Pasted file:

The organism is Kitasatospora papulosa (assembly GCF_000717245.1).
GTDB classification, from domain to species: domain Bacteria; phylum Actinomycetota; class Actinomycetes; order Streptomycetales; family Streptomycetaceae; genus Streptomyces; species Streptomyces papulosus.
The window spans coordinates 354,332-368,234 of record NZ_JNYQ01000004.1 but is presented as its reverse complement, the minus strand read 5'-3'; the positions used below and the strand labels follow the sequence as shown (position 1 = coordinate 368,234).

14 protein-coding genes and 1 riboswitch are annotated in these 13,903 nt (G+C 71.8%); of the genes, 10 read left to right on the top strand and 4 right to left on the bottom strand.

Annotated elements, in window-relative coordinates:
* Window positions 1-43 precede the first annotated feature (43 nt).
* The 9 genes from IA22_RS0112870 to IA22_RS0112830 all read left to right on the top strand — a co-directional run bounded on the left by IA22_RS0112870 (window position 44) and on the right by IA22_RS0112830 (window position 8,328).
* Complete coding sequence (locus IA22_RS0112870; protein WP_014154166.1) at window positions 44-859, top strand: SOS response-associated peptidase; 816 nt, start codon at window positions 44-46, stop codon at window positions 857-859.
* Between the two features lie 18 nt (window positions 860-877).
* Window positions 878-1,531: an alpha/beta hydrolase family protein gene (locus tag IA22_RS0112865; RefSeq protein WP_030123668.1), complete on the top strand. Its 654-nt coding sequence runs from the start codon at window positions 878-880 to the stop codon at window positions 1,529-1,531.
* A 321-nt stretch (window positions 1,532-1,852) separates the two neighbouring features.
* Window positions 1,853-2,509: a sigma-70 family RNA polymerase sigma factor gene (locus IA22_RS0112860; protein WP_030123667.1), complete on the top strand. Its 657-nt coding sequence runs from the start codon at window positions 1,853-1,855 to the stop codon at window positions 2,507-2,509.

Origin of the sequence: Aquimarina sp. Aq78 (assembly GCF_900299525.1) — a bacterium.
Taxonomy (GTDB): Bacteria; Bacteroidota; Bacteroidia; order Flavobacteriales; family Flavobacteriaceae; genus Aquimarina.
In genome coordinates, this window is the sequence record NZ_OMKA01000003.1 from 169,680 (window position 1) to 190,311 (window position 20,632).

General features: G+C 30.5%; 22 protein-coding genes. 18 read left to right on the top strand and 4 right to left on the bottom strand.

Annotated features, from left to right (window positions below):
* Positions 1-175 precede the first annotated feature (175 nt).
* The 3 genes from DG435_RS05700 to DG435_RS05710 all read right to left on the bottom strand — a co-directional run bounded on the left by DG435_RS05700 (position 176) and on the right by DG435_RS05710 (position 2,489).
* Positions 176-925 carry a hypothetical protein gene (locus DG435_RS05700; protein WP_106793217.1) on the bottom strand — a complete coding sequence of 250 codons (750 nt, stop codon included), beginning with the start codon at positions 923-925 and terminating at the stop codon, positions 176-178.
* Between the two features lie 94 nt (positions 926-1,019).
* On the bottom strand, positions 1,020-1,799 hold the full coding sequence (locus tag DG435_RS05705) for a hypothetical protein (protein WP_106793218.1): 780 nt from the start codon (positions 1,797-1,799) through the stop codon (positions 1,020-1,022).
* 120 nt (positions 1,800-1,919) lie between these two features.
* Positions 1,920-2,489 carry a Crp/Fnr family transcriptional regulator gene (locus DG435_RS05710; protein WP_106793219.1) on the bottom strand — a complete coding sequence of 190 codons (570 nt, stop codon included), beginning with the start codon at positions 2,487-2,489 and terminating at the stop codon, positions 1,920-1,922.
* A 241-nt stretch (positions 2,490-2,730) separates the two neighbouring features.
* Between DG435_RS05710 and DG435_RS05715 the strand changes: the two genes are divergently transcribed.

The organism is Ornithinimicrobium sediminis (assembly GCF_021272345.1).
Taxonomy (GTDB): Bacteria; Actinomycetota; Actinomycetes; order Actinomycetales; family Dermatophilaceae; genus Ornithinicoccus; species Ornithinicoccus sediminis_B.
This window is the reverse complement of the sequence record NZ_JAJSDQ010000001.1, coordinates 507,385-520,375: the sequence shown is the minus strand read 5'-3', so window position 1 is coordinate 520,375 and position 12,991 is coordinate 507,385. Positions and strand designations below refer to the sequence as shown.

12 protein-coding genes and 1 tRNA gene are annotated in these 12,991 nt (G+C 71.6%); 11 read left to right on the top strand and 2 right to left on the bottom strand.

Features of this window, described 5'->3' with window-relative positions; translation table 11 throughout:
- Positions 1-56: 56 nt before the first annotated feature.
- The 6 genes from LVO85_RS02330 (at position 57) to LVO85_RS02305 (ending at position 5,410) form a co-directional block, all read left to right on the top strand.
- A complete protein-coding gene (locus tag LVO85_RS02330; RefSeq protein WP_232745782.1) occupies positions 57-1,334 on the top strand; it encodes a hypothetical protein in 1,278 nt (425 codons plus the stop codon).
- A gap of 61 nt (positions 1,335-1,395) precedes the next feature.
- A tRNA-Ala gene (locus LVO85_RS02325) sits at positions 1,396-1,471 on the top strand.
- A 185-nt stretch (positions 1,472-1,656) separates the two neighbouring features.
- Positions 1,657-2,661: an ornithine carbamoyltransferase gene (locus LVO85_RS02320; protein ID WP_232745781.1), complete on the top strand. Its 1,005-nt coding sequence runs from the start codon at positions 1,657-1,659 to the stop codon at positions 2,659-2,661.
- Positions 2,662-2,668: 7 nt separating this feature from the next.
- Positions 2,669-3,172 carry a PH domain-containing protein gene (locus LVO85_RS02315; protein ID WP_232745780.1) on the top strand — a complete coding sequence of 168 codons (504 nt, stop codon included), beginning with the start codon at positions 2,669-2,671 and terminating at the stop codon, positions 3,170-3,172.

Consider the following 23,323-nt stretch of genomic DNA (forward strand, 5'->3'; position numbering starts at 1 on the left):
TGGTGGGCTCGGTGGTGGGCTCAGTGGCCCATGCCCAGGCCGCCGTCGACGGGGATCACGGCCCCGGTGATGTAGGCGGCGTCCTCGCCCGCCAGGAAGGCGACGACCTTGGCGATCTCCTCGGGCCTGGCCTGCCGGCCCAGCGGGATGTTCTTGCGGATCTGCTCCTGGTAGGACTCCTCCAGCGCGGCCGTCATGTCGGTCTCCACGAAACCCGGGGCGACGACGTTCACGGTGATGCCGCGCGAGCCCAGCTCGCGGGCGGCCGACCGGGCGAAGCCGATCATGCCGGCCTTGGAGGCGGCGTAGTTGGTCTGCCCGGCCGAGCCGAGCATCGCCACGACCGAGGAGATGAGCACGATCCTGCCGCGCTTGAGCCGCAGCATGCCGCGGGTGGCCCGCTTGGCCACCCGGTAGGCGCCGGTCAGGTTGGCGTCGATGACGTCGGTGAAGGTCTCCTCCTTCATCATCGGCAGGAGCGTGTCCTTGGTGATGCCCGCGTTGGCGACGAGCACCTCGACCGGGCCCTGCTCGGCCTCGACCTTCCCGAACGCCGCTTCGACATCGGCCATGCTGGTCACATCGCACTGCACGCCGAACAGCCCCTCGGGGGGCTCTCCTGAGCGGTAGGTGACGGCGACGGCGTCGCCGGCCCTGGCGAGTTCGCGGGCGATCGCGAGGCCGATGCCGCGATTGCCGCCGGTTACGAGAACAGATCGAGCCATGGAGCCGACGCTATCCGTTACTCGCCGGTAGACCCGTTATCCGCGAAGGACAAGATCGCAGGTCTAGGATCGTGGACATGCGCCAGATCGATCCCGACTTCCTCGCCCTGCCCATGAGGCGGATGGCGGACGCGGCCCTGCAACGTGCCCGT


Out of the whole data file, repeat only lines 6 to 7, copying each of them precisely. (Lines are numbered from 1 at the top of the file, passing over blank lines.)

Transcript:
* Window positions 1-43 precede the first annotated feature (43 nt).
* The 9 genes from IA22_RS0112870 to IA22_RS0112830 all read left to right on the top strand — a co-directional run bounded on the left by IA22_RS0112870 (window position 44) and on the right by IA22_RS0112830 (window position 8,328).